[Please meditate on these words more than usual. I certainly need to.]
"Those given to talkativeness should be made to realize how great is their plunge from rectitude when they fall into using a flood of words. For the human mind is like water: when enclosed it raises itself to higher levels, seeking the heights from which it descended; but when released it loses itself, being uselessly dispersed through the lower levels.
"For all the words wasted when the censorship of silence is relaxed are like so many streams carrying the mind away from itself. The result is that it becomes incapable of returning within to knowledge of itself: it is so dissipated by talkativeness that it cannot enter the secret place of deeper thoughts. By not enclosing itself within the defenses of watchfulness, it lays itself completely open to the blows of the enemy who lies in wait for it.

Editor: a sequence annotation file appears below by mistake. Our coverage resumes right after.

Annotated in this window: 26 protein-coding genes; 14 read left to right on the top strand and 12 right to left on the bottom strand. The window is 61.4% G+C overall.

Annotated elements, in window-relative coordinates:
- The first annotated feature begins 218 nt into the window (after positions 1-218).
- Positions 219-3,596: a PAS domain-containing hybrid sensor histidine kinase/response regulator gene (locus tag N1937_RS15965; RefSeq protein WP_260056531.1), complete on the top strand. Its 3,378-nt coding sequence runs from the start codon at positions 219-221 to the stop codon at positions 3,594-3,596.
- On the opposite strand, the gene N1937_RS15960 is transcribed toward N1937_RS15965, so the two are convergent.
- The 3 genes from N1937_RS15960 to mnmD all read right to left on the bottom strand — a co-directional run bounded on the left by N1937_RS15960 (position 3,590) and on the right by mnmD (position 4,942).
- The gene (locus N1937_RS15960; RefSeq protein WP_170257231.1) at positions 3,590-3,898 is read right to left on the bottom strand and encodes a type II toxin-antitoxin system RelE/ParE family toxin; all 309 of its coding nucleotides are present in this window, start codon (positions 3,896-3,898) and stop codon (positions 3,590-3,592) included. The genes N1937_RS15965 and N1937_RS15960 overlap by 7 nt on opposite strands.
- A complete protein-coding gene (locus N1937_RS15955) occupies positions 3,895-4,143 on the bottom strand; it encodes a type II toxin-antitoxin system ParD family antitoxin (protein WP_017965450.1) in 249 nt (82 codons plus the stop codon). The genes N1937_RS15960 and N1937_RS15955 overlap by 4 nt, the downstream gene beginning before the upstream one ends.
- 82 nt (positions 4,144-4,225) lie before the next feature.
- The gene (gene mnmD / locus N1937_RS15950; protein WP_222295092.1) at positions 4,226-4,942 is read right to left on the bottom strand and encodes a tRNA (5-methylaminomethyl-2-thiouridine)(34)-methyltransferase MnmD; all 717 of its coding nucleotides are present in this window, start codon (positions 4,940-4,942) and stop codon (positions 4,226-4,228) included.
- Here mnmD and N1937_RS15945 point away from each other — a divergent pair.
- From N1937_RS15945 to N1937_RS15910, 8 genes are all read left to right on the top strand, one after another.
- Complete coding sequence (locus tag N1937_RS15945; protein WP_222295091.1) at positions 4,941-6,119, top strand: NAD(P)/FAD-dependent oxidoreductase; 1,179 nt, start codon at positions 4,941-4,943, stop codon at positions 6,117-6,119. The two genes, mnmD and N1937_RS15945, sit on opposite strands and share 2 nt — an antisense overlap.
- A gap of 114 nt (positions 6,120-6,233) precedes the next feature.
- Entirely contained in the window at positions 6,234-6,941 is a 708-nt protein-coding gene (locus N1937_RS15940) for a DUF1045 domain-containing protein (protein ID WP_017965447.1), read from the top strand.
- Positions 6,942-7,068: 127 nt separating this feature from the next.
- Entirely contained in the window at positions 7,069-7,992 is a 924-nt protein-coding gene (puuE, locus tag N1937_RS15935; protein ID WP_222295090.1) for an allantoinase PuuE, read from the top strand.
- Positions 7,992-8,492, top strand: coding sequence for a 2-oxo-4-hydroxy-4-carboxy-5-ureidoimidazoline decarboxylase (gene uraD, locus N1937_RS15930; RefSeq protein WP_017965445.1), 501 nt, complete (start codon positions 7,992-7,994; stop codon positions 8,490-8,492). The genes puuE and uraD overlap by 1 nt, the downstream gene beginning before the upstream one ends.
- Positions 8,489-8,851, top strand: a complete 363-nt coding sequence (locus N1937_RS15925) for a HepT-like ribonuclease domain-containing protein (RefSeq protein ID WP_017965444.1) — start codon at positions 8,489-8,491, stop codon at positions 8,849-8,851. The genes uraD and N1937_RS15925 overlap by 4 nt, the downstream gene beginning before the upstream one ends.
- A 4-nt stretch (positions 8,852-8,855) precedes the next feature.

"Very often slothfulness in guarding against idle words proves to be our downfall, for little by little we come to utter harmful ones. At first we enjoy talking about other peoples' affairs; then through detraction we belittle the lives of those we discuss; and finally we break out into open slander. Under this provocation quarrels arise, hatred is kindled, and peace of heart is destroyed.
"This is why James says: Let everyone be swift to hear, but slow to speak, and why Truth himself warns us that on the Day of Judgment people will have to render an account for every idle word they have spoken."
Gregory the Great (AD 540-604), Pastoral Care, pars III, XIV: PL 77, 72-74
Truly and quite appropriately, I am speechless.